Retained Earnings

Accumulated Other Comprehensive Income

Less: Treasury Stock (at cost)

Total Stockholders’ Equity

Common stock and additional paid in capital

Common Stock and Additional Paid-In Capital

  • Common stock represents ownership of the company

  • Voting privileges

  • No fixed return (no required dividend rate)

    But over the company’s lifetime the common stock dividends should be higher than the preferred stock dividends

  • Must disclose par value and number shares:

    • Authorized

    • Issued

    • Outstanding

Preferred stock

Preferred Stock

  • No voting privileges

  • If company terminates, then their investment is returned before the common stockholders

  • Stated dividend rate (i.e., 8%)

  • Usually annual dividend is not required, but when dividends are declared by B of D, then the current year preferred stock dividends would be paid before the common stock dividends.

  • If “cumulative preferred stock”, then missed dividends (called dividends in arrears) would be paid first when dividends are declared by B of D.

  • If “redeemable preferred stock” (preferred stkhlders are repaid their investment after a stated period, like bonds), then the company is not allowed to show in SE section (show between liabilities and SE section.

Retained earnings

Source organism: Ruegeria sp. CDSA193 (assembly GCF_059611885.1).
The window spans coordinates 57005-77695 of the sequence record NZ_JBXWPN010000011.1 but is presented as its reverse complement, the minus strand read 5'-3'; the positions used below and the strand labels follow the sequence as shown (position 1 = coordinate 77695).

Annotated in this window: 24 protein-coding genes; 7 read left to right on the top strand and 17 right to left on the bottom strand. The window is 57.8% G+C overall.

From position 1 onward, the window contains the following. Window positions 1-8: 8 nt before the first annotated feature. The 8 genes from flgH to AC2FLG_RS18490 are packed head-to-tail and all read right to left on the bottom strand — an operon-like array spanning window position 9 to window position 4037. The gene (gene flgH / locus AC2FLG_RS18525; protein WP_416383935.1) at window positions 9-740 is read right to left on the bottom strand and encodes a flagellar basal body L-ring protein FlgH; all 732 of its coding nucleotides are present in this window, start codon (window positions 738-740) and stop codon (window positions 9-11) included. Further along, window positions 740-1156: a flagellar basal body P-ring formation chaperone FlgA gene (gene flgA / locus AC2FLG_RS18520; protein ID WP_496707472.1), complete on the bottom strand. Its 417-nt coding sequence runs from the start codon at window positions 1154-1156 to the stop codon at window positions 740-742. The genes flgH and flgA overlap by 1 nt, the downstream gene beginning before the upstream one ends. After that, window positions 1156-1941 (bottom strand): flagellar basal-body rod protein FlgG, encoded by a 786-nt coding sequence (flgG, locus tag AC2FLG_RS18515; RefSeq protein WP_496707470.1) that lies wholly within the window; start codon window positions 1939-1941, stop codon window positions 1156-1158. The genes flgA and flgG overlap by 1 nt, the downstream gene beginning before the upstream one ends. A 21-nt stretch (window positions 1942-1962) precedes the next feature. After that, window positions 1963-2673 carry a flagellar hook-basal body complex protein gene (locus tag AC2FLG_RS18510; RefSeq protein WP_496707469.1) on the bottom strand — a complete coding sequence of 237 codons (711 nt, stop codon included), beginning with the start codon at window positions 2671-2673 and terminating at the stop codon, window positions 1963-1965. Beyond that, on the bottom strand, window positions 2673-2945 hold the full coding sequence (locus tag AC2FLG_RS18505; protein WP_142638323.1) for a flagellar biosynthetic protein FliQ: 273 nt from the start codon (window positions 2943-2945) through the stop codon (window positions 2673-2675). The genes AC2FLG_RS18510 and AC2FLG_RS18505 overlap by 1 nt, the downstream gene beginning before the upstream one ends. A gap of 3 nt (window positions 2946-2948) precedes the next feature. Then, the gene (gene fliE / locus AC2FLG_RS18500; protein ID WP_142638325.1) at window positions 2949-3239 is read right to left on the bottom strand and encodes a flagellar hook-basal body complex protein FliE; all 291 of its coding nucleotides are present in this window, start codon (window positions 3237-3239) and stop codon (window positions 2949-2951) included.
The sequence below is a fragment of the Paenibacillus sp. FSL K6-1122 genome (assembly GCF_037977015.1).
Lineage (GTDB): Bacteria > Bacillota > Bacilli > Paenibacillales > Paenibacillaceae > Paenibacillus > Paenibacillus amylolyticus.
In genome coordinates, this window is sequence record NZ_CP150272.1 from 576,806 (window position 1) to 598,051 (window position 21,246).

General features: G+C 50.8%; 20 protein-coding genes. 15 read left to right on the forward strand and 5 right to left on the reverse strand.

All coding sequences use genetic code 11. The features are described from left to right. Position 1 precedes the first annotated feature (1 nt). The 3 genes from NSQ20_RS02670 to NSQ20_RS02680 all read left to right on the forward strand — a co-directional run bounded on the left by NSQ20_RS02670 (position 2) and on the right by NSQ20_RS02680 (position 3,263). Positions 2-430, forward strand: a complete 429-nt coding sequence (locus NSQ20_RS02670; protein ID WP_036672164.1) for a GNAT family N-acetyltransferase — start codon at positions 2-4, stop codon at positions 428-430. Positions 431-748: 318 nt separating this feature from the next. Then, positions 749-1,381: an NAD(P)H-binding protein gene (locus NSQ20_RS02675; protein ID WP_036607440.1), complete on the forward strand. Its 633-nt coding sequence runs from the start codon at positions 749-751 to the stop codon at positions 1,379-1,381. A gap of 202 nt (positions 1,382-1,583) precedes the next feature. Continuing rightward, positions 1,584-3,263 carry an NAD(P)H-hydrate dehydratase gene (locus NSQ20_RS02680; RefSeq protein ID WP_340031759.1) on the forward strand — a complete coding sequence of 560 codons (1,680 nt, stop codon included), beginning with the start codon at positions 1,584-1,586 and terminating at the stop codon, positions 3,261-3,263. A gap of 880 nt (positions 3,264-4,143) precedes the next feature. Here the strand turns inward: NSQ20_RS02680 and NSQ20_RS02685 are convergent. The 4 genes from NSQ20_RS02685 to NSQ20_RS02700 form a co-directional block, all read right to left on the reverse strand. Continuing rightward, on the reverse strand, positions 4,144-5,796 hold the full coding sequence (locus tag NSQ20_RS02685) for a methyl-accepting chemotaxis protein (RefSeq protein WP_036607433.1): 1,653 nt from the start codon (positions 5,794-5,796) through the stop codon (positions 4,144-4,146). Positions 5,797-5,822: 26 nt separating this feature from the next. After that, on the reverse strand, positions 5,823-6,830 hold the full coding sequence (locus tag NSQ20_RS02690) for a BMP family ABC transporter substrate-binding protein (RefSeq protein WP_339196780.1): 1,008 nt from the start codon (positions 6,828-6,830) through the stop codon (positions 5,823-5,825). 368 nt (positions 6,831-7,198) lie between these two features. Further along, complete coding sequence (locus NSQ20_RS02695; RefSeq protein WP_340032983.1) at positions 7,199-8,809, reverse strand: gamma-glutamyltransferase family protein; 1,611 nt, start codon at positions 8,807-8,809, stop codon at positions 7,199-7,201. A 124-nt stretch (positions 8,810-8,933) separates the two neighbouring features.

Retained Earnings

  • Represents the cumulative undistributed earnings of the business since its inception

  • Accumulated net income (net loss) less dividends declared since inception

  • Current year detail is shown in Statement of Retained Earnings (Beg. RE+Net Income-Dividends declared= Ending RE)

  • Only Ending RE balance is shown on BS

Treasury stock

Treasury Stock

  • Repurchased shares of stock to be retained and possibly reissued later is called Treasury Stock.

  • The stock may be repurchased:

    To distribute the stock to employees under stock option plans or retirement plans.

    To prevent a hostile takeover.

Treasury stock1

Treasury Stock

  • The repurchase of a company’s own stock can be accounted for by one of two methods:

    (1) At Cost Method (the amount paid to repurchase the stock is shown as a separate line item as a subtraction from stockholders’ equity)

    (2) Par Value Method (the amount paid to repurchase the stock reduces Common Stock and Additional Paid-In Capital)